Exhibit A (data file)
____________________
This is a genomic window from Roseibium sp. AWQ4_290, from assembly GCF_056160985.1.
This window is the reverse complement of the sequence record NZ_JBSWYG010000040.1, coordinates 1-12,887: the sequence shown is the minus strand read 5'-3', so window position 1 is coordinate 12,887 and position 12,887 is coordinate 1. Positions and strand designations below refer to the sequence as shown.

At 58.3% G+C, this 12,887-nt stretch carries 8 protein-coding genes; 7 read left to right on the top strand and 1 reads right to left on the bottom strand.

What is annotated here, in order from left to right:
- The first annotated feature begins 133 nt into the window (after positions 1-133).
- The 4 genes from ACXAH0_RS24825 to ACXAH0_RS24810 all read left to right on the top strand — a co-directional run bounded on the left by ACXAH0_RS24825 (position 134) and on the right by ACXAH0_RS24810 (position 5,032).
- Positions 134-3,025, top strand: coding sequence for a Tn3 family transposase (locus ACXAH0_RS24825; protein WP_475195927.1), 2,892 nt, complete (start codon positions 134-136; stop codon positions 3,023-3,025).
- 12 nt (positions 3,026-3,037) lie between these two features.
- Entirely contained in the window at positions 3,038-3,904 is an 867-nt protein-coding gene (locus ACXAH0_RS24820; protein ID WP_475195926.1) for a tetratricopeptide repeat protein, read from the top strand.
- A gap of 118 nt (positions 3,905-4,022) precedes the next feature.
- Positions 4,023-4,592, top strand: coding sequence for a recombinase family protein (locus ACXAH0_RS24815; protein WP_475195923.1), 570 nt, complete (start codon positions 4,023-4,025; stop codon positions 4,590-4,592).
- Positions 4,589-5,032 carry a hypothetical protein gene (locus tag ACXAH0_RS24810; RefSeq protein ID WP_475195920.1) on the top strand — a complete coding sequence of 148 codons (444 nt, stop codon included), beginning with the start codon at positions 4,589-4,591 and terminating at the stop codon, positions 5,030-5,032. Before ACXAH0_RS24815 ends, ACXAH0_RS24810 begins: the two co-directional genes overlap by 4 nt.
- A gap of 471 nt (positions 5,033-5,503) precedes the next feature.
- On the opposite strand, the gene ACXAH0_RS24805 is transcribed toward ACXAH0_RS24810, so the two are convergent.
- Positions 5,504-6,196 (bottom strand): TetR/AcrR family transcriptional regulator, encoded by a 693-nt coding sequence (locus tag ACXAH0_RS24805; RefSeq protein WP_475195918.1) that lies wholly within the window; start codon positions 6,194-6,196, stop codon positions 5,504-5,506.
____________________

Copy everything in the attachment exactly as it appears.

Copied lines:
This is a genomic window from Roseibium sp. AWQ4_290, from assembly GCF_056160985.1.
This window is the reverse complement of the sequence record NZ_JBSWYG010000040.1, coordinates 1-12,887: the sequence shown is the minus strand read 5'-3', so window position 1 is coordinate 12,887 and position 12,887 is coordinate 1. Positions and strand designations below refer to the sequence as shown.

At 58.3% G+C, this 12,887-nt stretch carries 8 protein-coding genes; 7 read left to right on the top strand and 1 reads right to left on the bottom strand.

What is annotated here, in order from left to right:
- The first annotated feature begins 133 nt into the window (after positions 1-133).
- The 4 genes from ACXAH0_RS24825 to ACXAH0_RS24810 all read left to right on the top strand — a co-directional run bounded on the left by ACXAH0_RS24825 (position 134) and on the right by ACXAH0_RS24810 (position 5,032).
- Positions 134-3,025, top strand: coding sequence for a Tn3 family transposase (locus ACXAH0_RS24825; protein WP_475195927.1), 2,892 nt, complete (start codon positions 134-136; stop codon positions 3,023-3,025).
- 12 nt (positions 3,026-3,037) lie between these two features.
- Entirely contained in the window at positions 3,038-3,904 is an 867-nt protein-coding gene (locus ACXAH0_RS24820; protein ID WP_475195926.1) for a tetratricopeptide repeat protein, read from the top strand.
- A gap of 118 nt (positions 3,905-4,022) precedes the next feature.
- Positions 4,023-4,592, top strand: coding sequence for a recombinase family protein (locus ACXAH0_RS24815; protein WP_475195923.1), 570 nt, complete (start codon positions 4,023-4,025; stop codon positions 4,590-4,592).
- Positions 4,589-5,032 carry a hypothetical protein gene (locus tag ACXAH0_RS24810; RefSeq protein ID WP_475195920.1) on the top strand — a complete coding sequence of 148 codons (444 nt, stop codon included), beginning with the start codon at positions 4,589-4,591 and terminating at the stop codon, positions 5,030-5,032. Before ACXAH0_RS24815 ends, ACXAH0_RS24810 begins: the two co-directional genes overlap by 4 nt.
- A gap of 471 nt (positions 5,033-5,503) precedes the next feature.
- On the opposite strand, the gene ACXAH0_RS24805 is transcribed toward ACXAH0_RS24810, so the two are convergent.
- Positions 5,504-6,196 (bottom strand): TetR/AcrR family transcriptional regulator, encoded by a 693-nt coding sequence (locus tag ACXAH0_RS24805; RefSeq protein WP_475195918.1) that lies wholly within the window; start codon positions 6,194-6,196, stop codon positions 5,504-5,506.